Delete
    4. IIRC, the entire reason for the consultant-capture was that certain members of the Authority Board (I want to say they were Republicans or centrist Democrats) wanted to avoid having to fund pensions for Authority employees. The easiest way to avoid that was by using consultants instead of staffing up the agency properly.

      Delete
  5. The required rate is now 200/month. Please adjust your graph.

    ReplyDelete
    Replies
    1. Please see above comment, 26 April 17:56. The graph shows an extrapolation of actual installation rates.

      Delete
  6. Is LA Times disseminating false information again?

    "$63 million per year subsidy required to operate the Central Valley segment"

    The 63 million is based on the farebox-recovery ratio which includes high-speed rail, the Altamont Corridor Express and the San Joaquins services. Ie this is the subsidy for 3 systems.

    83 million without HSR.


    "$4 billion from Feds is not coming".

    CAHSR will not return the 2.5B in fed money.
    Also, it is against federal law to hold back the 1 billion...this will be in the courts for a long time. Dems may be in power before this is decided.

    "$20.4 billion complete cost of Bakersfield to Merced ($15 billion needed from now on)."

    Worst case scenario is recouping FY10 and C&T comes in on the low end. Which leaves 1 billion short.

    ARRA $2.49
    FY10 $0.93
    Prop 1A Planning $0.68
    Prop 1A $2.61
    Future Prop 1A $4.17
    Proposition 1A Bookends $1.10
    Cap-and-Trade Received December 2018 $2.42

    Subtotal $14.45

    Future Cap-and-Trade* $6.00 – 9.00

    Total $20.45 – 23.45

    ReplyDelete
    Replies
    1. oops, wrong spot. This was a reply to Reedman's post

      Delete
  7. Update from April 2019 progress report: continued mediocre production rate. Totals are now provided for all segments, so at the current production rate foundations will be completed in March 2023, or 17 months behind schedule. Accounting for some acceleration as they improve their process, the project is probably about a year behind.

    ReplyDelete
  8. 3131 (required) - 791 (completed to date) = 2340 (remaining).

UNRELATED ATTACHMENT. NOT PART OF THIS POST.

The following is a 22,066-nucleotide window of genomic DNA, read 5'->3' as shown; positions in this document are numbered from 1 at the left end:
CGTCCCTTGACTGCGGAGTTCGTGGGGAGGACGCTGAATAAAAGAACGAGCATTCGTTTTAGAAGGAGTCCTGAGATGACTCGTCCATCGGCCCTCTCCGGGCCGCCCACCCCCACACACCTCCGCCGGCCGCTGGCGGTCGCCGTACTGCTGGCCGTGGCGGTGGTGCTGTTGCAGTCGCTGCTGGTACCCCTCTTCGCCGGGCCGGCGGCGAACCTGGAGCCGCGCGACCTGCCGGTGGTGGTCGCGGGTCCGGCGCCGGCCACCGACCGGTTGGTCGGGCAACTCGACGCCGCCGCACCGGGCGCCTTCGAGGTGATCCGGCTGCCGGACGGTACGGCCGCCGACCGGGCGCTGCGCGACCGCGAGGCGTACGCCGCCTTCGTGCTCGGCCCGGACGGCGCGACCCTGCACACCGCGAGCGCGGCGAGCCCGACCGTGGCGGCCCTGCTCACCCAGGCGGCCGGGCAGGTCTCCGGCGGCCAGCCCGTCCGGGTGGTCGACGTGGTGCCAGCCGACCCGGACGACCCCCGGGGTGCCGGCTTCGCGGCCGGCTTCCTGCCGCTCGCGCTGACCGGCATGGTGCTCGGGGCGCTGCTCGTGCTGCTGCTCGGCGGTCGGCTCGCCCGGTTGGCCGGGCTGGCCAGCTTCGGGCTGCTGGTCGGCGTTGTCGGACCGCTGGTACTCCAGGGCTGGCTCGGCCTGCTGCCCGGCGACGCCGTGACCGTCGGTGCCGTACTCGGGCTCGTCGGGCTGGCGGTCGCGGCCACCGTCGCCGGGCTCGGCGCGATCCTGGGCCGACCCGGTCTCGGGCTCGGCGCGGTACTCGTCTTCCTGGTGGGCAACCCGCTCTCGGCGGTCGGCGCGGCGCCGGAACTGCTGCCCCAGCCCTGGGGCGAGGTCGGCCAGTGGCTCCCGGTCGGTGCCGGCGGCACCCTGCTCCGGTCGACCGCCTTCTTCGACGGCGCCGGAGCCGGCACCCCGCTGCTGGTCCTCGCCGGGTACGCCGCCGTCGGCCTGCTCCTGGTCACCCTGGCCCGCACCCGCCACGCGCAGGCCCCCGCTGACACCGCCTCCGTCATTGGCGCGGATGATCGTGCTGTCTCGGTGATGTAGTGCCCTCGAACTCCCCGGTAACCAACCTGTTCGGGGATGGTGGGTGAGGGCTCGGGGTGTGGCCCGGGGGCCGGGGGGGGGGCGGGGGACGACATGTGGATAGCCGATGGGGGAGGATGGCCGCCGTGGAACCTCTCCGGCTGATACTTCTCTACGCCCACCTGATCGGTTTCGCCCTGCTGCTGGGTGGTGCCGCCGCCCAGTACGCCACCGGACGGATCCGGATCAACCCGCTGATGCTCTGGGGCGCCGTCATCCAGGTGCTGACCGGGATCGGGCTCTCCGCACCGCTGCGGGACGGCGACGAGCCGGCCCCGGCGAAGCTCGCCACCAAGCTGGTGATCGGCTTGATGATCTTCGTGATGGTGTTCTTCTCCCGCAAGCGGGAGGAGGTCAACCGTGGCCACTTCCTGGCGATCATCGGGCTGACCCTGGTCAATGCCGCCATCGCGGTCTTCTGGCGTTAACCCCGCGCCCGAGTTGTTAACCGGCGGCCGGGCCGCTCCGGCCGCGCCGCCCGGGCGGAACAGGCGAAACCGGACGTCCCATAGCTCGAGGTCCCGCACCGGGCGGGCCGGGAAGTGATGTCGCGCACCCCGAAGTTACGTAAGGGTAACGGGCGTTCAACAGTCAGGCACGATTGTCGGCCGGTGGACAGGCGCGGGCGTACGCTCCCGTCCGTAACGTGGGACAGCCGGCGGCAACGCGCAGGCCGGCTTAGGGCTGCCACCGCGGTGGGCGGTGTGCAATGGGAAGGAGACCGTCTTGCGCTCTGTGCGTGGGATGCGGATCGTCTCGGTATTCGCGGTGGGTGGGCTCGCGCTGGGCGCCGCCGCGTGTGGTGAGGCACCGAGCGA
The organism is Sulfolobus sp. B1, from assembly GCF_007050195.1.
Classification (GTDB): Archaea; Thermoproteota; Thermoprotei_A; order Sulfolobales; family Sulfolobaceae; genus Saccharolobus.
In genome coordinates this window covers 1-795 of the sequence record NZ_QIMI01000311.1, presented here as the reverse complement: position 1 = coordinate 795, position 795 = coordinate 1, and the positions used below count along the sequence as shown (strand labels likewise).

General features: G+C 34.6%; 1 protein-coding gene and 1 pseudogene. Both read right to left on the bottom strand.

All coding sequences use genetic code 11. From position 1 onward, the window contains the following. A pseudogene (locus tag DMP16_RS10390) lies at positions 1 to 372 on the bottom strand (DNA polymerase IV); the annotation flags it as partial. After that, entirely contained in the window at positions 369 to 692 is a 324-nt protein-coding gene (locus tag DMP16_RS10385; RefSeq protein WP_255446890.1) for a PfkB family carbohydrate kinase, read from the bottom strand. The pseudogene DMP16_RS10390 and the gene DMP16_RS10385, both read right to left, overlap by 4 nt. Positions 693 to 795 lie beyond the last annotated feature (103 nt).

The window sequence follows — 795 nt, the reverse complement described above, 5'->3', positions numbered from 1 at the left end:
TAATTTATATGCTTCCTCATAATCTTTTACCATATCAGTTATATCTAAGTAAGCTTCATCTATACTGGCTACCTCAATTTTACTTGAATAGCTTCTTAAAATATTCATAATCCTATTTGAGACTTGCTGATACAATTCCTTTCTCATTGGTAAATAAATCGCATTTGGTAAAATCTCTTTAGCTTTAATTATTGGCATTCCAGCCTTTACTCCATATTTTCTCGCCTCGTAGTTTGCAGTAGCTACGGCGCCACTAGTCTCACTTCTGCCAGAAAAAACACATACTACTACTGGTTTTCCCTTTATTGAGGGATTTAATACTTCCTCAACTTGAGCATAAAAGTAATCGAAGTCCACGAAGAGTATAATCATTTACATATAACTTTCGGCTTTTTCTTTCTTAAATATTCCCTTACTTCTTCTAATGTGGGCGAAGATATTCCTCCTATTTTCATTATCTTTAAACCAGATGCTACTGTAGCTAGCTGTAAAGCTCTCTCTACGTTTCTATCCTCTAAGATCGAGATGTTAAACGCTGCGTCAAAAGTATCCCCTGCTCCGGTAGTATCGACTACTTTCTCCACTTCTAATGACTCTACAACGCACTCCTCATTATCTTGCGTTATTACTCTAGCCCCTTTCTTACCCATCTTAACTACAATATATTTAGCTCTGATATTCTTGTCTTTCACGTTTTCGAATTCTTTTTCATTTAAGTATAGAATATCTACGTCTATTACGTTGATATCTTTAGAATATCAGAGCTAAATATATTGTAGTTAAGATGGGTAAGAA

2340 (remaining) / (45/month) = 52 months remaining; or 4 years 4 months _at current rate_. From April, that's August 2023. Am I missing something?

    45 per month is 29% of the rate needed, from Dec 2018, to hit schedule . The monthly reports on OCS progress must be omitting rows where nothing has been completed -- that explains why the "required" total jumps from 1,225 in January, to 3,313 in April. The Feb report has an addition error; the 392 foundations in the newly-added rows for Segment 4 were not added to the total.

    Are they really saying that in February, they still didn't know how many masts (poles) were needed in Segment 4?

    Clem, I think a year behind is overly optimistic. Foundations completed per month is going down, as construction starts in new areas.

    ReplyDelete
    Replies
    1. I extrapolate based on the average rate for the last 3 months, as stated in the plot legend. I anticipate that production rate will increase, and the cumulative curve should ultimately assume an S-shape (sigmoid). The plot will reveal this, as the extrapolated line should pull to the left and eventually cross the goal to the left of the OCS completion milestone, currently 9/24/2021. This schedule milestone has slipped by 3 months in the last 4 months.

      The "required" totals in the latest monthly report now include the segments that have not yet begun foundation installation. I think 3131 now represents the overall total for the project. I had previously estimated 3700, a bit too high.

      The CBOSS fiber optic cable (poorly located and poorly documented) is getting in the way of hundreds of these foundations, which is one way CBOSS is the gift that keeps on giving.

      Delete
  9. California High Speed Rail appears to be DEAD!

    The LA Times has just published:

    On California’s high-speed rail project, combatant Kings County is ready to settle

    https://www.latimes.com/local/california/la-me-bullet-train-settlement-20190601-story.html

    Reading the story, they are buying diesels to run in the Central Valley, and thus, whether admitting it or not, the Authority is giving up on HSR.

    ReplyDelete
    Replies
    1. It sounds like Kings County was going to lose the case and wants to put a positive spin on it.

      Delete
    2. Morris, learn to read for comprehension. The San Joaquin Joint Powers Board is buying diesels, not the CHSRA. Even Ralph Vartabedian notes the inconsistency between that; and CHSRA policy and Gov. Newsom's recent statements.

      The article also says the state will not settle with Kings County unless the county also drops out of the Prop 1A lawsuit; and the county has a verbal agreement to do that.

      Delete
  10. I agree with Brown. Having looked at the recent Board meeting and also the Assembly Transportation oversight hearing, there is going to be a major effort to take money from the Central Valley and divert it to Southern California.

    Who in the world can believe that with a $60 billion short fall to build out Phase I, that this project has not miserably failed.

    The LA Times article points out that what is now on the horizon is nothing but a slow train and why should the State pour in billions more into the Central Valley and get so little in return. It makes no sense.

    The new agenda will be a war by regional interests to get as much of available funding diverted away from the Central Valley and spent where it will do much more good.

    ReplyDelete
  11. Verboon threw in the towel at least as far back as February:
    "Verboon announced to his Kings Council of Governments colleagues that the county was close to settling their differences with the California High Speed Rail Authority"